Pale orange with splashes of sunset pink, like red lentils or a salmon fillet. Its domelike shape is reminiscent of a panettone, the Italian sweet bread. Weighs between five and 15 pounds.
Its slightly mottled skin requires brute force and a sharp blade.
Do you like sweet potatoes? Then you will like the AB. Lower in water content than some of the other varieties in this roundup, the AB flesh is dense and dry, yet creamy, and looks and eats very much like the copper-skinned sweet potato seen in grocery stores. The flavor is earthy and decidedly less sweet, but the custardlike consistency invites the addition of sweetener, be it maple, molasses, honey or a sprinkling of brown sugar.
- The smooth texture is what I love about the AB and why it’s my new favorite. I want to pan-fry it in Indian spices and dip it into tempura batter just as much as I want to bake it in a loaf pan for weekend breakfast. The possibilities feel endless.
Pennsylvania Dutch Crookneck squash.
At first glance, the neck pumpkin looks like an oversized butternut squash. After all, they both wear a thin khaki-hued skin and the root end is practically identical. But the long neck that often curls into an edible boa or something akin to a French horn is what sets the neck pumpkin apart. (To be clear, they are both part of the C. moschata family and therefore related.) Average weight is eight pounds, which means a 15-pounder is not out of the question.
The thin skin means you can cut your way through a neck pumpkin with a sharp knife. Because the neck end is so different from the bulblike base, start by cutting the squash into two pieces, separating the bulb from the neck. They will be very uneven in size, but that’s ok. Work with one piece at a time, or store one for later.
- Similar to that of a butternut squash, the flesh is a vibrant mix of orange and yellow, like wildflowers. As it cooks, the color deepens into something more golden. Speaking of gold, honey is what you’ll taste. Mash some and you’ll notice how much it resembles a potato, with medium starch and slight moisture.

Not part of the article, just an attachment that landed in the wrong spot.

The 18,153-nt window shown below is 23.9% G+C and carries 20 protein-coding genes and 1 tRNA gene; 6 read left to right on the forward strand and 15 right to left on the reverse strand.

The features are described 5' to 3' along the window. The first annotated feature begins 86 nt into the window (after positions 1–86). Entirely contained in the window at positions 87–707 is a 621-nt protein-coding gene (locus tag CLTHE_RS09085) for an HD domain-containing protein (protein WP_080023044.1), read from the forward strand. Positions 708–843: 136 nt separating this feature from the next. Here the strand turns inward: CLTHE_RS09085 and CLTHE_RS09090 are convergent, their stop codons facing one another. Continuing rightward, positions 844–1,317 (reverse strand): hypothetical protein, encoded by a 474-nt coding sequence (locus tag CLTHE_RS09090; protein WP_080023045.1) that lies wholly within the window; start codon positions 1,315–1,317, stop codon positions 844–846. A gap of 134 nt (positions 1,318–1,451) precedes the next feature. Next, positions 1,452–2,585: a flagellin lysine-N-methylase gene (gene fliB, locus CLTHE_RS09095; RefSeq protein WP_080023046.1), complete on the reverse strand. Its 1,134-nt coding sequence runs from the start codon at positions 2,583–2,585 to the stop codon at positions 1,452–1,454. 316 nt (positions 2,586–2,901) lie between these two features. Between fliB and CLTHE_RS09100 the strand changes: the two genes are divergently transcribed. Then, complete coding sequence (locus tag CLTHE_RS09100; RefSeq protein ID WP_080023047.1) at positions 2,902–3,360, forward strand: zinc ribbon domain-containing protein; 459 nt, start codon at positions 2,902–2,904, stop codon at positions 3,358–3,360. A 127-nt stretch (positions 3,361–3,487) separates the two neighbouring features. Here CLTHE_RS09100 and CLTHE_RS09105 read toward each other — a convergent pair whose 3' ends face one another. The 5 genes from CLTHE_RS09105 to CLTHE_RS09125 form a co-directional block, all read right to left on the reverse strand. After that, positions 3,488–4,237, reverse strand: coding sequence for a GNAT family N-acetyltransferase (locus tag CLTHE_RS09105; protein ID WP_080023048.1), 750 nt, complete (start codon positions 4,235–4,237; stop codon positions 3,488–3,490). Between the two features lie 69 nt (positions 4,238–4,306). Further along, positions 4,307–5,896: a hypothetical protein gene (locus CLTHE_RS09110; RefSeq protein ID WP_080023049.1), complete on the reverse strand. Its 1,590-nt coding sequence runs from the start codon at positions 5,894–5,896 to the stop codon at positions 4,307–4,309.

- Like a butternut, the neck pumpkin is extremely versatile. I had my first encounter with a neck pumpkin in Lancaster last fall, and I fell hard instantly. The one caveat is its size, so be prepared to cook it all at once and freeze, split one with a neighbor, or use the other half within a week’s time.
XL PUMPKIN ADVENTURES
This time last year, I had a few firsts in our new town: Hammond’s Pretzels right out of the oven, neck pumpkin and an heirloom squash called the North Georgia Candy Roaster. It’s one of the 50-plus varieties of edible pumpkins that the Erb family grows at Brook Lawn Farm in Neffsville, and one that I will cook every fall as long as I live in Lancaster. Length is a signature trait of the Candy Roaster; the one on my dining room table splayed like a harbor seal is about 20 inches long.
The skin, in a gorgeous shade of sunset pink and a gray-blue tip, is surprisingly thin, similar to that of a neck pumpkin or butternut squash. You can easily cut in half and fashion them into boats, perfect for filling.
And yes, the name delivers; this squash is as candy-ish as it gets.
For this year’s oversized squash adventure, I chose the Marina di Chioggia, a 25-pound whopper with a skin that calls for a hatchet. Part of me wanted to hit pause and instead study its extraordinary network of nobules, seemingly chiseled by a sculptor. It’s as if Mother Nature ordered a custom paint job for the exterior of this Italian heirloom, a moody blend of green, black and blue. It was difficult to avert my eyes, but I was determined to do as the Venetians, which is to cut the yellow-fleshed squash into wedges, scent it with olive oil and rosemary and slap it onto the grill like a T-bone steak. Forty minutes later, the wedges were charred and ugly but a mouthful of delicious – smoky, creamy and layered with flavor. Next time, assuming I can find a smaller pumpkin, we will serve it with a salsa verde or chimichurri as a bright complement to the dense flesh — just like a steak.